Nearly four years after the Lehman Brothers debacle, the government rescue efforts and bailouts continue to wind down. The central component of the TARP was the Capital Purchase Program (CPP), under which Treasury purchased preferred shares in hundreds of banks and received warrants in return. Banks started to return the capital in June 2009, with the largest institutions repaying first.
In all, CPP recipients took $204.9 billion in public funds. Banks have returned $190.58 billion of that capital. Add in dividends ($11.68 billion), gains on the sale of Citigroup common stock ($6.85 billion), and funds received from the sale of warrants ($7.67 billion) and the CPP has turned a "profit" thus far of about $11.88 billion. (Here's the most recent TARP summary).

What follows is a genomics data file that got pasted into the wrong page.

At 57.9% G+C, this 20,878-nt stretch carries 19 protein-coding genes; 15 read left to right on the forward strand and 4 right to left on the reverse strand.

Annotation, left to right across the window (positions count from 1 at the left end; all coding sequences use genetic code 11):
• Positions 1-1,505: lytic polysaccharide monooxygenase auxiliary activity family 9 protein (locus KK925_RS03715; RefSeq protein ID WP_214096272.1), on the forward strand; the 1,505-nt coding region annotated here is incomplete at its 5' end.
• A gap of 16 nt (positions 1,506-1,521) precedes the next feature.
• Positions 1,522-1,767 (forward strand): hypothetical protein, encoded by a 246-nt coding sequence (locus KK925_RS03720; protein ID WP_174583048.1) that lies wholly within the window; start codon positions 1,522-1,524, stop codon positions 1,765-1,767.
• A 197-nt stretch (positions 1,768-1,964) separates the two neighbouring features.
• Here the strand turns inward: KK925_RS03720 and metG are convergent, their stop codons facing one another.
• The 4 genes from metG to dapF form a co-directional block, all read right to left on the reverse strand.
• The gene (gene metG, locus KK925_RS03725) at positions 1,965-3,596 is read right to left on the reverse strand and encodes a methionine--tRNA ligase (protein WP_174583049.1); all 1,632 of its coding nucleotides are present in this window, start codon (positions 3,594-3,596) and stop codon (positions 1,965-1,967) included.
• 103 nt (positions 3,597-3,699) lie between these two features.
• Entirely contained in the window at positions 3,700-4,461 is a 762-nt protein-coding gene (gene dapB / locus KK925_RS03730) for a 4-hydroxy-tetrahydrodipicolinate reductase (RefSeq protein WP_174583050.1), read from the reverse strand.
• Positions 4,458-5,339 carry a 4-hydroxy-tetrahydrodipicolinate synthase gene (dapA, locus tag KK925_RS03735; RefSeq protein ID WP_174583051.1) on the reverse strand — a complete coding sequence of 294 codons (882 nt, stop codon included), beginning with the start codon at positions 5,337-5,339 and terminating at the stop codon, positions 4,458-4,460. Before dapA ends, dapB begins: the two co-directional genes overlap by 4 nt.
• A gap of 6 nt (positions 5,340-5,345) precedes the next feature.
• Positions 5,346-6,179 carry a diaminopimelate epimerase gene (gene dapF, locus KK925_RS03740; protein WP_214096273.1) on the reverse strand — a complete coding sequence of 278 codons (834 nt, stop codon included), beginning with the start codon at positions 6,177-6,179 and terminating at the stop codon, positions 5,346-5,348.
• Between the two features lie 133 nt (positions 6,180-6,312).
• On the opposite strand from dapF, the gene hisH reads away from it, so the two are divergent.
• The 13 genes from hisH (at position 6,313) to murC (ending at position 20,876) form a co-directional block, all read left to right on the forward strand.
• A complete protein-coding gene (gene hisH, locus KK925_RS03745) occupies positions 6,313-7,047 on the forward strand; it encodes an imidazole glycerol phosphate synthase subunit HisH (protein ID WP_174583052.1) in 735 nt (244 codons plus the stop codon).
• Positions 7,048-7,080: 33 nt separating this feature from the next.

Last week, Treasury added to these returns with two transactions that brought in a combined $72 million.
Pinnacle Financial Partners, which took $95 million in December 2008, had returned $23.75 million in December 2011. On June 20, it returned the remaining $71.25 million. Treasury still holds warrants in the company.
Treasury reaped $760,000 selling warrants it had received in Wilshire Bancorp, based in Los Angeles, Calif.
Daniel Gross is economics editor at Yahoo! Finance.
Follow him on Twitter @grossdm; email him at firstname.lastname@example.org.
- Politics & Government
- Lehman Brothers
- Capital Purchase Program